Bellastrevia is the name a poet in love with Fortuna gave to his divine Mistress. The poet, a young Jester, expressed his love in many poems, all referring to a Bellastrevia. This figure was ironically a complete antipode of the Mistress of Mercy, while still maintaining a direct connection with the Goddess.

These poems were openly published and even after the initial release of the poems by the Jester poet, many Beings followed this form of poetry to express their gratitude and affection for Fortuna, all referring to Fortuna as Bellastrevia. While this was a welcome praise for the Goddess for short time, it was still a reverse image of the Goddess. When the first actual satirical poems were written to ridicule Fortuna with the image of Bellastrevia, the Goddess grew tired of the fake persona she was given.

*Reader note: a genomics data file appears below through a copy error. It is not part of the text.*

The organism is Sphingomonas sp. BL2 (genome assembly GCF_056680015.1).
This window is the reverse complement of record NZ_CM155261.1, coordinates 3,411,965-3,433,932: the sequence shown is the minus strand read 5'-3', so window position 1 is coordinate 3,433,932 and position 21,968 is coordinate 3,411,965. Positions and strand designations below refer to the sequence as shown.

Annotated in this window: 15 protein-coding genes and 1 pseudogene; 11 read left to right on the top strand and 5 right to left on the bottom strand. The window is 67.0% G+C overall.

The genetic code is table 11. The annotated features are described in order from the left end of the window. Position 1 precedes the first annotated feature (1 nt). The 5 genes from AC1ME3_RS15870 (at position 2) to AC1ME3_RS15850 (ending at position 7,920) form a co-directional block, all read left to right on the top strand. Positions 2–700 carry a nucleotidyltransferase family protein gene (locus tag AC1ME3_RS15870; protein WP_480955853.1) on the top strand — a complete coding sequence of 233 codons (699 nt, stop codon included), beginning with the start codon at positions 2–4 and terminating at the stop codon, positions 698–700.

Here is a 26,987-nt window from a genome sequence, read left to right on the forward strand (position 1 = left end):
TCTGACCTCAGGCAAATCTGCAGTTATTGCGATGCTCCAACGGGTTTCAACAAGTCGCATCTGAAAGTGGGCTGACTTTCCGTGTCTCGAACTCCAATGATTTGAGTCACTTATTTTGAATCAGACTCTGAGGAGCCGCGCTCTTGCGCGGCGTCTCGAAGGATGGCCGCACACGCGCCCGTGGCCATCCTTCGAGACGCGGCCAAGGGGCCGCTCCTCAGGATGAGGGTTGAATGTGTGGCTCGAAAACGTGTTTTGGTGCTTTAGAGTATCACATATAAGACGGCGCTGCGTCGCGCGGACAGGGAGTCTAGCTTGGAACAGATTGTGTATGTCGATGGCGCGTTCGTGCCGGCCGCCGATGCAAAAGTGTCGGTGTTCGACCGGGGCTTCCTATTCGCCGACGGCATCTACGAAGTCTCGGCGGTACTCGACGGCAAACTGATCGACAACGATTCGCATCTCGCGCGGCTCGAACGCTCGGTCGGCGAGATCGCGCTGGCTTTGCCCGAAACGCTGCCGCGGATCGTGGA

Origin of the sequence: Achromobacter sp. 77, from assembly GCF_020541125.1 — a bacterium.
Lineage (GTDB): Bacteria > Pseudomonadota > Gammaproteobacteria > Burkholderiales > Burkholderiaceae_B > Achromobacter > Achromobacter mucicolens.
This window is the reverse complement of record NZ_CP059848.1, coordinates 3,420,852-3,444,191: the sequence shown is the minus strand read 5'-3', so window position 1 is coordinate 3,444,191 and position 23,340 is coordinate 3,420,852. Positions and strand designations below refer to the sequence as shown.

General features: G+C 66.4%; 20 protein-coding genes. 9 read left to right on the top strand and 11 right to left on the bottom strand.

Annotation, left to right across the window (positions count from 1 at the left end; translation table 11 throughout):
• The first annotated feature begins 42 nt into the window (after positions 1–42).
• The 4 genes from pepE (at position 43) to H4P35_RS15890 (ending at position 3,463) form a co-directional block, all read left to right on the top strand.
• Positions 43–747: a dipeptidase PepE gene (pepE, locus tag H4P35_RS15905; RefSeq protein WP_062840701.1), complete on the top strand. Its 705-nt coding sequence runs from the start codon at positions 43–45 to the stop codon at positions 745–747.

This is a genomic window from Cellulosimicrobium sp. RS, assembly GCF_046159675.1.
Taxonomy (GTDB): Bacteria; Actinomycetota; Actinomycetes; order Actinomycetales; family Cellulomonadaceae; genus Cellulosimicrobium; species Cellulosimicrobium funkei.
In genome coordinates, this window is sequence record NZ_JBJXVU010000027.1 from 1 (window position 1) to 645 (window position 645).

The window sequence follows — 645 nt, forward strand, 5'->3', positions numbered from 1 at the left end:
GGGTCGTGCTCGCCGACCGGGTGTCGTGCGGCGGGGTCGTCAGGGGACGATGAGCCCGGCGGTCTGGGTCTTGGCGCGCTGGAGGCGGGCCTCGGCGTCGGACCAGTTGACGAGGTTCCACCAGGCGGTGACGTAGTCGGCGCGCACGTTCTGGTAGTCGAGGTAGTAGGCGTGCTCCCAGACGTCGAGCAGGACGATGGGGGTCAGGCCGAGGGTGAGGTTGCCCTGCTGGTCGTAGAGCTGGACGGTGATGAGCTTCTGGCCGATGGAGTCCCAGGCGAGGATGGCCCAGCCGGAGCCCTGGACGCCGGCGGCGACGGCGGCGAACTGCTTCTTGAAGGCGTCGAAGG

Since that moment, referring to Fortuna by this name in an ill mannered tone would not only draw attention to you, but also receive divine punishment in the form of misfortune.

Oh, flower of passion

Spinner of fates

My thread of heart

Through your gentle hand

Oh, Bellastrevia

Mistress of misfits

Matriarch of mischief

My moth of burning parchment

Oh, lover

Will you hear my plaintive wails?

For I am beholden

For I am entranced

What smolders so deep

And bubbles toxically

Is my desire

Can you





The imp

And I am truly

Impure and broken

Far from whole and yet

It seems that though

Most ardently I long for your

Maternal grace, your nurturing

Elegance in

Every form imaginable

You do not scorn

Your wrath is random

Your judgement is unjust

And your wisdom ubiquitous

Universal even

Or neutral

Perfection is in

Your random ways